Gilbert displayed a note-book filled with memoranda and addresses.
“And in any small difficulty send for Cousin Ann,” Mrs. Carey went on.
“The mere thought of her coming will make me toe the mark, I can tell you that!” was Gilbert’s rejoinder.
“Better than any ogre or bug-a-boo, Cousin Ann is, even for Peter!” said Nancy.
“And will my Peter-bird be good and make Nancy no trouble?” said his mother, lifting him to her lap for one last hug.
“I’ll be an angel boy pretty near all the time,” he asserted between mouthfuls of apple, “or most pretty near,” he added prudently, as if unwilling to promise anything superhuman in the way of behavior. As a matter of fact it required only a tolerable show of virtue for Peter to win encomiums at any time. He would brush his curly mop of hair away from his forehead, lift his eyes, part his lips, showing a row of tiny white teeth; then a dimple would appear in each cheek and a seraphic expression (wholly at variance with the facts) would overspread the baby face, whereupon the beholder—Mother Carey, his sisters, the cook or the chambermaid, everybody indeed but Cousin Ann, who could never be wheedled—would cry “Angel boy!” and kiss him. He was even kissed now, though he had done nothing at all but exist and be an enchanting personage, which is one of the injustices of a world where a large number of virtuous and well-behaved people go unkissed to their graves!
“I know Joanna and Ellen will take good care of the housekeeping,” continued Mrs. Carey, “and you will be in school from nine to two, so that the time won’t go heavily. For the rest I make Nancy responsible. If she is young, you must remember that you are all younger still, and I trust you to her.”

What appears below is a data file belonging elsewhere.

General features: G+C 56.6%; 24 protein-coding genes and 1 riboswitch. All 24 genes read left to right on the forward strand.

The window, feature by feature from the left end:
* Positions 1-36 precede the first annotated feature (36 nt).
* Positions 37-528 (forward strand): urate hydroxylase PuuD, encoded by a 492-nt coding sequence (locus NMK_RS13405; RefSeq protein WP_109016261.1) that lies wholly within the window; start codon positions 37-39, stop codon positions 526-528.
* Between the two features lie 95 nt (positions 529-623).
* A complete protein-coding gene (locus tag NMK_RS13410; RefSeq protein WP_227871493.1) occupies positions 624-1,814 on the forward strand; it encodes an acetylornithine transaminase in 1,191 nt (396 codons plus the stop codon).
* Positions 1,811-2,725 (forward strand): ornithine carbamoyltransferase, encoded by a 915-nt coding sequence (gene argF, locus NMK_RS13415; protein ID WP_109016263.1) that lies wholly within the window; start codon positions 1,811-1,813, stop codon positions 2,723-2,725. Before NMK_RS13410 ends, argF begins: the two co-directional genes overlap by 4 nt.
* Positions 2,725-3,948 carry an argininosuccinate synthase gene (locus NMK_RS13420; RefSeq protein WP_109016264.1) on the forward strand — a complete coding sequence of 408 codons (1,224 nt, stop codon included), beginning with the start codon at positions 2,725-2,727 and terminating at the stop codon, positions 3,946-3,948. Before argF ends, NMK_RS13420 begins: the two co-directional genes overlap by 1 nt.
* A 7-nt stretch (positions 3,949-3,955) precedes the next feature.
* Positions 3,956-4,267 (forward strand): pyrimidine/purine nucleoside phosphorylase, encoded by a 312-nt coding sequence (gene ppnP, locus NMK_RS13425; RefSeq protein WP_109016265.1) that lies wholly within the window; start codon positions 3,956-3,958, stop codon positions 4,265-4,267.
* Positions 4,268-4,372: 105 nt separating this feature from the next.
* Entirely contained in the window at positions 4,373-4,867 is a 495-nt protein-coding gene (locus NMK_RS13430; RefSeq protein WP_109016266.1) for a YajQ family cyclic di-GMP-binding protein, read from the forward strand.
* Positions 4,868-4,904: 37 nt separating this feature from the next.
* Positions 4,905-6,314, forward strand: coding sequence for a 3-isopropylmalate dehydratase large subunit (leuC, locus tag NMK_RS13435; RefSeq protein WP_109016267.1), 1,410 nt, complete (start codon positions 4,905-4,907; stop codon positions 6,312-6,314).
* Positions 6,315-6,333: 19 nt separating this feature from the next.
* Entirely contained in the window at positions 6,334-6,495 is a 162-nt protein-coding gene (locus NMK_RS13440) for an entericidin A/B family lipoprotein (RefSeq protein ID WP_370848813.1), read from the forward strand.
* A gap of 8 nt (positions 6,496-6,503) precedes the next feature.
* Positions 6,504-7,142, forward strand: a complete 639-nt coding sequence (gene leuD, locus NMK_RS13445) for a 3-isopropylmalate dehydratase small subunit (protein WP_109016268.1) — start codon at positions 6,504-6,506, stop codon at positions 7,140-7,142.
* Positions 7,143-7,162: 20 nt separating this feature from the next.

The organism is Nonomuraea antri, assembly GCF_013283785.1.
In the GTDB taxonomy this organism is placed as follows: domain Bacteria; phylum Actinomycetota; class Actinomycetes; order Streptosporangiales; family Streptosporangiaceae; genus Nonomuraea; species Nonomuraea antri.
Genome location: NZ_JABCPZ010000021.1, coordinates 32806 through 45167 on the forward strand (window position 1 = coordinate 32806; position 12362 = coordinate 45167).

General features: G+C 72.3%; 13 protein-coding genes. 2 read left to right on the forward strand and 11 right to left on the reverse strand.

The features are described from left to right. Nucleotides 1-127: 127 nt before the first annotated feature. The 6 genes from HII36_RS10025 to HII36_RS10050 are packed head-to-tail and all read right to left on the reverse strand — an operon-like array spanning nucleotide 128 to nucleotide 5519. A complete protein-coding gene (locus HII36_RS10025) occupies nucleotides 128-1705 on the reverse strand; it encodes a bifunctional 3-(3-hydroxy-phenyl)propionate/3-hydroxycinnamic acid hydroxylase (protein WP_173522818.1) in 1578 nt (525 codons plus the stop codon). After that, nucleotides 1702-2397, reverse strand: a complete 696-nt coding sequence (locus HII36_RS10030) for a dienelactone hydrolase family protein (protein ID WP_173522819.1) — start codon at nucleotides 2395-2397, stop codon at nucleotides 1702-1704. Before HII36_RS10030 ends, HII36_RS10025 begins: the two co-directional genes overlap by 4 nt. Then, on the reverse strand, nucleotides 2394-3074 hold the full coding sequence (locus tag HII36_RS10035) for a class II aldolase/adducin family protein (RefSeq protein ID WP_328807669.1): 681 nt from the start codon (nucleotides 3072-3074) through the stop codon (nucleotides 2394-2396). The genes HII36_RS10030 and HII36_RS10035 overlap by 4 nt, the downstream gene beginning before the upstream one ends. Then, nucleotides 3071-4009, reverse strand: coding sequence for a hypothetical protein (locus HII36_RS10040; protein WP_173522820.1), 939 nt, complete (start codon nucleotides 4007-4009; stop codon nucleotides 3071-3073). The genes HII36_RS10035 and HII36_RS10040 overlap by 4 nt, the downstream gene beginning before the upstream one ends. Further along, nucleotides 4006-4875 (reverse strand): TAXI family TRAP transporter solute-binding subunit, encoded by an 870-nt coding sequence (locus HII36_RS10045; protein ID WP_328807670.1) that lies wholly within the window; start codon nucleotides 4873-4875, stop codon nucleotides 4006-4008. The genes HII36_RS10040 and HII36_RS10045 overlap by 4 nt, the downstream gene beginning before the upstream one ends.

“The last time you did it, it didn’t work very well!” And Gilbert gave Nancy a sly wink to recall a little matter of family history when there had been a delinquency on somebody’s part.
Nancy’s face crimsoned and her lips parted for a quick retort, and none too pleasant a one, apparently.
Her mother intervened quietly. “We’ll never speak of ‘last times,’ Gilly, or where would any of us be? We’ll always think of ‘next’ times. I shall trust Nancy next time, and next time and next time, and keep on trusting till I can trust her forever!”
Nancy’s face lighted up with a passion of love and loyalty. She responded to the touch of her mother’s faith as a harp to the favoring wind, but she said nothing; she only glowed and breathed hard and put her trembling hand about her mother’s neck and under her chin.
“Now it’s time! One more kiss all around. Remember you are Mother Carey’s own chickens! There may be gales while I am away, but you must ride over the crests of the billows as merry as so many flying fish! Good-by! Good-by! Oh, my littlest Peter-bird, how can mother leave you?”
“I opened the lunch box to see what Ellen gave you, but I only broke off two teenty, weenty corners of sandwiches and one little new-moon bite out of a cookie,” said Peter, creating a diversion according to his wont.
Ellen and Joanna came to the front door and the children flocked down the frozen pathway to the gate after their mother, getting a touch of her wherever and whenever they could and jumping up and down between whiles to keep warm. Gilbert closed the door of the carriage, and it turned to go down the street. One window was open, and there was a last glimpse of the beloved face framed in the dark blue velvet bonnet, one last wave of a hand in a brown muff.
“Oh! she is so beautiful!” sobbed Kathleen, “her bonnet is just the color of her eyes; and she was crying!”
“There never was anybody like mother!” said Nancy, leaning on the gate, shivering with cold and emotion. “There never was, and there never will be! We can try and try, Kathleen, and we must try, all of us; but mother wouldn’t have to try; mother must have been partly born so!”